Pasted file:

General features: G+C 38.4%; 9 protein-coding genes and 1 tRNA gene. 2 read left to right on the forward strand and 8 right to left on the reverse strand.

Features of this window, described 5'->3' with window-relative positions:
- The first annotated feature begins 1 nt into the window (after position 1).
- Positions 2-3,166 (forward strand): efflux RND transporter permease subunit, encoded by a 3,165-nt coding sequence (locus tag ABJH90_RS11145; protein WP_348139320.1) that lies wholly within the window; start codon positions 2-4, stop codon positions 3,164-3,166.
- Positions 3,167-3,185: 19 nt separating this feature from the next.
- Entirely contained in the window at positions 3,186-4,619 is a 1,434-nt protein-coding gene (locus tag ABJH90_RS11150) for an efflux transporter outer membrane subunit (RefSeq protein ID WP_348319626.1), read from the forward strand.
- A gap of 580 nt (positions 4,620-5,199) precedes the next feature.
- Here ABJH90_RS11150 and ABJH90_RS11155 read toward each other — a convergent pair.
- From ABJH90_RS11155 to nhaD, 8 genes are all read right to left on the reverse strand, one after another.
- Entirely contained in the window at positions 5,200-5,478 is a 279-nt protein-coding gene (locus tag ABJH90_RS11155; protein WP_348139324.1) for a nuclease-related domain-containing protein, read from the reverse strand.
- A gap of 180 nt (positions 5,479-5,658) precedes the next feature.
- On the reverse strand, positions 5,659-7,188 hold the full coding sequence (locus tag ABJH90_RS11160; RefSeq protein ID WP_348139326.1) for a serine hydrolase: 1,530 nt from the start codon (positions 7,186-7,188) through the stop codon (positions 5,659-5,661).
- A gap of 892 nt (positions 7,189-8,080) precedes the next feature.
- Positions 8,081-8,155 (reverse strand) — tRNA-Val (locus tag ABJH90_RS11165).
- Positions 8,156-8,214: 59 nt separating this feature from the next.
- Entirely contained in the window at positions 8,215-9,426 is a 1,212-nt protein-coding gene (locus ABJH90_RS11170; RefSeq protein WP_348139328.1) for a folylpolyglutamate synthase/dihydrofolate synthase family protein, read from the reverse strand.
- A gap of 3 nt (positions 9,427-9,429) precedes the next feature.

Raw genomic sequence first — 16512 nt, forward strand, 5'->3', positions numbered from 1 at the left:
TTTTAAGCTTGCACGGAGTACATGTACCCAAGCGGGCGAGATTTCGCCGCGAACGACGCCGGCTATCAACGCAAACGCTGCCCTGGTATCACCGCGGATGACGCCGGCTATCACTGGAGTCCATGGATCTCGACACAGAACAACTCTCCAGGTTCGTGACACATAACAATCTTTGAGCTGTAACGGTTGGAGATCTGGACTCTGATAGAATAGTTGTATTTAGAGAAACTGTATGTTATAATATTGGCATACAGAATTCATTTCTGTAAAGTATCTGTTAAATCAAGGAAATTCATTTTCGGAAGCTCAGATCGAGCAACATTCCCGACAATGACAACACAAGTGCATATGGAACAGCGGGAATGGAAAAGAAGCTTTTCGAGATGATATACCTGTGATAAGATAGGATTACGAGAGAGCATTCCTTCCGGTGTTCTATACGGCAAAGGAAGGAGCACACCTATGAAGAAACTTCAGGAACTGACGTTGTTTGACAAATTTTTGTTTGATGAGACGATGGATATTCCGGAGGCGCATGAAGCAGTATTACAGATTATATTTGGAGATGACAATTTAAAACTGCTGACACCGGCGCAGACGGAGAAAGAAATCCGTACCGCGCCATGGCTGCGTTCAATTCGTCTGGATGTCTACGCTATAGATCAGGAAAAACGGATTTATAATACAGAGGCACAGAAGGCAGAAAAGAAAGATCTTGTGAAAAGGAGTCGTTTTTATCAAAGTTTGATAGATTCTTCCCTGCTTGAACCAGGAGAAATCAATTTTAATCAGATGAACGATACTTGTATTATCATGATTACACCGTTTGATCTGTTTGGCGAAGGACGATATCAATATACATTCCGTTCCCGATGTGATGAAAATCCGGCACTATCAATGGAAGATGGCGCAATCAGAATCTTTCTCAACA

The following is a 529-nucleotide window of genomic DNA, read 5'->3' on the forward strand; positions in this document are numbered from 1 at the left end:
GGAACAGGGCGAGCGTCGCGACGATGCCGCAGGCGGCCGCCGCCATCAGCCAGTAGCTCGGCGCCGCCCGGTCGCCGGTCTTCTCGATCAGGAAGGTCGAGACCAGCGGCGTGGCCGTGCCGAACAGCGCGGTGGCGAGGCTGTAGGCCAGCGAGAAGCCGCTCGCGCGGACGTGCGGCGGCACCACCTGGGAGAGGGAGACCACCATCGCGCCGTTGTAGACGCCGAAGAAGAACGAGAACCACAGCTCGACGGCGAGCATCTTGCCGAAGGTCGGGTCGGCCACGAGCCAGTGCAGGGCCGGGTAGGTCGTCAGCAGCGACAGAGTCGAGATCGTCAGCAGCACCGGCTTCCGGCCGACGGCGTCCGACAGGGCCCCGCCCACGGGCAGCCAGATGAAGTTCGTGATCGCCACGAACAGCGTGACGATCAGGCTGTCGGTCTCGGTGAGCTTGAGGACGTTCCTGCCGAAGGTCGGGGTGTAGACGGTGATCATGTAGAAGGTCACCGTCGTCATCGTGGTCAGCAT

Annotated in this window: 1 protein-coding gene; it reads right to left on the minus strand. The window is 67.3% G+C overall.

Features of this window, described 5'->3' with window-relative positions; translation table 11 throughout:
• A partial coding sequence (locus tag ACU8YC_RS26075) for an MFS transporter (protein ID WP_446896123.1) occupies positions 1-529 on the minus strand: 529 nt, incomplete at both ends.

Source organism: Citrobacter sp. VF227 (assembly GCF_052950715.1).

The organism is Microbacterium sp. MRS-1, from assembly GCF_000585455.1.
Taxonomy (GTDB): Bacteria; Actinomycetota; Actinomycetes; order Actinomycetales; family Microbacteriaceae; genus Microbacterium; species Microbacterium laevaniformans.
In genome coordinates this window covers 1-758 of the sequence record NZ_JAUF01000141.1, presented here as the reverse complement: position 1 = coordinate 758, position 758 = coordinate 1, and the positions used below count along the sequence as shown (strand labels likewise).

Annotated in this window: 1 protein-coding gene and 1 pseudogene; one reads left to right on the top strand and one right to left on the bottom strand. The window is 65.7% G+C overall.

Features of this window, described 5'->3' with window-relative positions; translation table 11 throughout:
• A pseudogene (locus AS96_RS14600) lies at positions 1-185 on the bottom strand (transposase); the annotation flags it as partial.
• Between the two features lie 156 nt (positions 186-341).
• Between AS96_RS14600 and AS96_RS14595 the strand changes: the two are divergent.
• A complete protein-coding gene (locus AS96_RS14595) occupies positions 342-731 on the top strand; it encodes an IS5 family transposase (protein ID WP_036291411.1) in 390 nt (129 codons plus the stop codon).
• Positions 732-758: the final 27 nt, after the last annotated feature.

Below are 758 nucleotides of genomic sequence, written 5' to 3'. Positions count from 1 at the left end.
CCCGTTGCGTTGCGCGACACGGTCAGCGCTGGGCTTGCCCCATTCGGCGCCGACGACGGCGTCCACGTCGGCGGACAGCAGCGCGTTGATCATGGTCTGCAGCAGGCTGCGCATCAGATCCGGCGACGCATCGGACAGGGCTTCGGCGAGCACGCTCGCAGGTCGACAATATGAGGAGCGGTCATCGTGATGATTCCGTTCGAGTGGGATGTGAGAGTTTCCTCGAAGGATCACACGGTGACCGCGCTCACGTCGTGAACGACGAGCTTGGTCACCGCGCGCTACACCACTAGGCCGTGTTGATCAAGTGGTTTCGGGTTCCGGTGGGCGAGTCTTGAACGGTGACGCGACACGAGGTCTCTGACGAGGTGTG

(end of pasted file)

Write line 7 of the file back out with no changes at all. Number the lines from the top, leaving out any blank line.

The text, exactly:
- A gap of 580 nt (positions 4,620-5,199) precedes the next feature.